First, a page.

They say that recruitment week is the best and worst week of your life.
I didn't realize what this meant until mid-way through the week. The week was lengthy, energy draining and all that fun stuff, but at the end of the process, I would have a new home - a home away from home with 100+ sisters to hang out with.
On bid day when I opened my card, I was ecstatic to get the sorority I wanted. Even though we didn't exactly get to run home (we got dropped off right in front of the house due to safety precautions) all the excitement flowing through my body felt like I physically ran home.
Hopping off the bus, I saw all of my new sisters holding signs with all of the new members' names on them. Looking around and finding my rush crush was the serenest thing ever. That day I met more people than I ever thought was possible. My Instagram, Facebook, Snapchat and every other form of social media I owned was blowing up with an abundance of friend requests, comments and likes from people I didn't even know yet. These people knew me and wanted me there. It was such an amazing feeling to have. I never had a sister growing up or someone to look up to, but now I had more than I could count.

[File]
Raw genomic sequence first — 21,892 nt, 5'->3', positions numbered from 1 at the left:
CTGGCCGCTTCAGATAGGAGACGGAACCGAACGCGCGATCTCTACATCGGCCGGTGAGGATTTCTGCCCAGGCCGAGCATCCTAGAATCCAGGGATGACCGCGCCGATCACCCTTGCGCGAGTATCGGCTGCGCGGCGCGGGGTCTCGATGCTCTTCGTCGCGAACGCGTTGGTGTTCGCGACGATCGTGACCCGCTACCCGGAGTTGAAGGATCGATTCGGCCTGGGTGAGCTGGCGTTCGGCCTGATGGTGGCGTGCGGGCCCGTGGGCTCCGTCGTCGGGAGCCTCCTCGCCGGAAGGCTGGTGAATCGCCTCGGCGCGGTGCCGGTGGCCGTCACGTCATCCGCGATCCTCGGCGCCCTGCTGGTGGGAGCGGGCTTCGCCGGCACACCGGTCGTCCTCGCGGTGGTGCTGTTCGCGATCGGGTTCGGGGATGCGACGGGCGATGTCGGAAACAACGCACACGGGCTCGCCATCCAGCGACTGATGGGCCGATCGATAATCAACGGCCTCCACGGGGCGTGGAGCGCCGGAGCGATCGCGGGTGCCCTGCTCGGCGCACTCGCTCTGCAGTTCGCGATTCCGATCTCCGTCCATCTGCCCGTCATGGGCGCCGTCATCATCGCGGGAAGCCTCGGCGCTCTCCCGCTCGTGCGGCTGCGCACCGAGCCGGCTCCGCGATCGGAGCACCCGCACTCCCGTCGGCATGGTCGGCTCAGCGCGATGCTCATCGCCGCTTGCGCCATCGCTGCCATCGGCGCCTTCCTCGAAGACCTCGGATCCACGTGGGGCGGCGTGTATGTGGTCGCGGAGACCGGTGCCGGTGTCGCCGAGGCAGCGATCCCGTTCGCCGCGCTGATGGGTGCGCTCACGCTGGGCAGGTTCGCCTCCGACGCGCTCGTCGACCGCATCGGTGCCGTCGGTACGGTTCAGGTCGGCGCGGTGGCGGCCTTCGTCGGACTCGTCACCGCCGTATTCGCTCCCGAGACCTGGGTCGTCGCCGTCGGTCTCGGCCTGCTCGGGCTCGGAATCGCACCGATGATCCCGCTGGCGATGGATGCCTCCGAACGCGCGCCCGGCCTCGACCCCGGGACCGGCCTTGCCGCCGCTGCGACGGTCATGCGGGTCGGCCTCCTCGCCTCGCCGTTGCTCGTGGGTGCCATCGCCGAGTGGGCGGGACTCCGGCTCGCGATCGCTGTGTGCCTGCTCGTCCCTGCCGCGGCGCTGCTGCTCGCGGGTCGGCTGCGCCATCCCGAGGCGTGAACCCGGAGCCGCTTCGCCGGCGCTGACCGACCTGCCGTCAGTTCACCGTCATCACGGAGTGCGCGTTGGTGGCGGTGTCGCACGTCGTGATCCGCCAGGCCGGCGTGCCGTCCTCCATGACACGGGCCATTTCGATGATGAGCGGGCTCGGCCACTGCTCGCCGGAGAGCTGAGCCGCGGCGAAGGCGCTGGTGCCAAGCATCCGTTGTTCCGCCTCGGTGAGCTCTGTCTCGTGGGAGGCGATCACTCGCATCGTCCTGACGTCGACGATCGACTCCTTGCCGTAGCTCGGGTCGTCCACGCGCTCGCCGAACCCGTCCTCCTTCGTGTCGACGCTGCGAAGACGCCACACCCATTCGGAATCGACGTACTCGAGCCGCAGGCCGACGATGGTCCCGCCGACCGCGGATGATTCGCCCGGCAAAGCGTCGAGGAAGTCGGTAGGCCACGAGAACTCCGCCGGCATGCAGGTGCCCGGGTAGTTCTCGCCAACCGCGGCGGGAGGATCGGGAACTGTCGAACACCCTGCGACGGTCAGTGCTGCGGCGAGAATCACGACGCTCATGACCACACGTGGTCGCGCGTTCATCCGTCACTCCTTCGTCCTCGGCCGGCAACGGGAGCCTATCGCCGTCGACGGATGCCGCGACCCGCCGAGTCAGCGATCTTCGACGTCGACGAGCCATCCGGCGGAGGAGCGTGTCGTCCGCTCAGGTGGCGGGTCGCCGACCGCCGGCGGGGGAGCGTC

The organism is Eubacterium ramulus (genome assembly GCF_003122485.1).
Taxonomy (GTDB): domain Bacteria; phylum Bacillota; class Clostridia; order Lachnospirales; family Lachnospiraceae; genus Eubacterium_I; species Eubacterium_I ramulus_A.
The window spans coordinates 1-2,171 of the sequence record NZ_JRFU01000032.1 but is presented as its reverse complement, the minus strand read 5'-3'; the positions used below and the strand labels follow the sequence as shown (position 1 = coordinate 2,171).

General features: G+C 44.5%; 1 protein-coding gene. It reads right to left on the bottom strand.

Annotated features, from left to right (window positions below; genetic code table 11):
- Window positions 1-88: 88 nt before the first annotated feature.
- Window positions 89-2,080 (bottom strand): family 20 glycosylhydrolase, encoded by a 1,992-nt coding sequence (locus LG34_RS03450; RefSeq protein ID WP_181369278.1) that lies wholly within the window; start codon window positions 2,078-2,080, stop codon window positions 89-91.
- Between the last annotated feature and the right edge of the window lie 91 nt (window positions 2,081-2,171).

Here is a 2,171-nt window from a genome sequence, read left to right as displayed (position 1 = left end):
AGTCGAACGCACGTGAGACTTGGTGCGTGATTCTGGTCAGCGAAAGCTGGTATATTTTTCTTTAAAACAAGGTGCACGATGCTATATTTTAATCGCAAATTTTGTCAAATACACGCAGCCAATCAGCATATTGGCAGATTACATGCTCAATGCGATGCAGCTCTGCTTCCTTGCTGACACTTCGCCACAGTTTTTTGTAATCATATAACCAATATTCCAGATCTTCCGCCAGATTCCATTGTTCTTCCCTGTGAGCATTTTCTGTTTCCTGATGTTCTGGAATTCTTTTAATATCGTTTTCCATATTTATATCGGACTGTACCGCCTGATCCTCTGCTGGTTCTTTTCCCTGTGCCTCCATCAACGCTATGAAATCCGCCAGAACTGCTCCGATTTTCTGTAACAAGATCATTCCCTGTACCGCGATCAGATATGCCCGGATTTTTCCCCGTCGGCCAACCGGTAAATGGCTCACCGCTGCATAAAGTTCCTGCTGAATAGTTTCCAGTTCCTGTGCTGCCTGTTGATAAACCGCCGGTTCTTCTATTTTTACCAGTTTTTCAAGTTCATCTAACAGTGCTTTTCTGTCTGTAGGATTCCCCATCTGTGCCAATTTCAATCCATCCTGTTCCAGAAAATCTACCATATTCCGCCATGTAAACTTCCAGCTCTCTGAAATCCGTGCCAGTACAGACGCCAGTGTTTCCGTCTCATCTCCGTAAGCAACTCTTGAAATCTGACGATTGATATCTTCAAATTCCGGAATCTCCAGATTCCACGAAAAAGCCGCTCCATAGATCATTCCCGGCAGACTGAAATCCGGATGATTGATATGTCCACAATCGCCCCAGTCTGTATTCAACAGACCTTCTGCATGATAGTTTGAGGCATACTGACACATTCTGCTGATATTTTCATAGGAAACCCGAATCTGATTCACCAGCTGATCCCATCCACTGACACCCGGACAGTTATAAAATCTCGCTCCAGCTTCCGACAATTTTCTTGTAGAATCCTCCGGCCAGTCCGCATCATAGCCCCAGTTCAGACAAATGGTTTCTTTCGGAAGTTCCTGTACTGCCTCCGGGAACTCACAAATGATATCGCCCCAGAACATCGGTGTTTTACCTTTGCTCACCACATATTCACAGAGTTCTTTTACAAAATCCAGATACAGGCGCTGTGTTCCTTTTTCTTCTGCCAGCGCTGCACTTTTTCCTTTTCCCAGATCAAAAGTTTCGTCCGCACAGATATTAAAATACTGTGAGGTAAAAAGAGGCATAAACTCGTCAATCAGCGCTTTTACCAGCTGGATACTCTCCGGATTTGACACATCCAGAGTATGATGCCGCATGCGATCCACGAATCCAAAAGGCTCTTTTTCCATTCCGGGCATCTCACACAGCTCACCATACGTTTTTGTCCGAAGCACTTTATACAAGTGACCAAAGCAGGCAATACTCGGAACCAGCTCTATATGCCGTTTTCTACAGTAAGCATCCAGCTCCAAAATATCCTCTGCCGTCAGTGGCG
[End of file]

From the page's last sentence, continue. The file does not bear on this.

Originally, I didn't fully know what to expect from joining a sorority other than a bunch of new friends and a new home. What I didn't realize is how much this would actually mean to me and how much it would do for me. They say within a sorority what you give is what you get, and I abide by that 100 percent. Sometimes I'm really busy with overruling school life and I don't get as much as I want from Greek life, but when I do give it my time, I have the best times and make the best memories of my life.
I didn't just gain friends when I went Greek, I gained experiences and life-long bonds.
As soon as I walked through the doors of Alpha Epsilon Phi during rush week, I felt a sense of home. I never felt like I had someone to look up to, being that I was the oldest in my family. If I needed anything from professor recommendations, a shirt to wear, advice about a boy, someone to go to Walmart with, someone to study with or anything honestly, I now had it.
Not only did joining a sorority open social doors for me, but I also have opportunities for internships, community service, charity and even more. I also am not limited to just my chapter, I have the opportunity to voice myself within the entire Panhellenic community.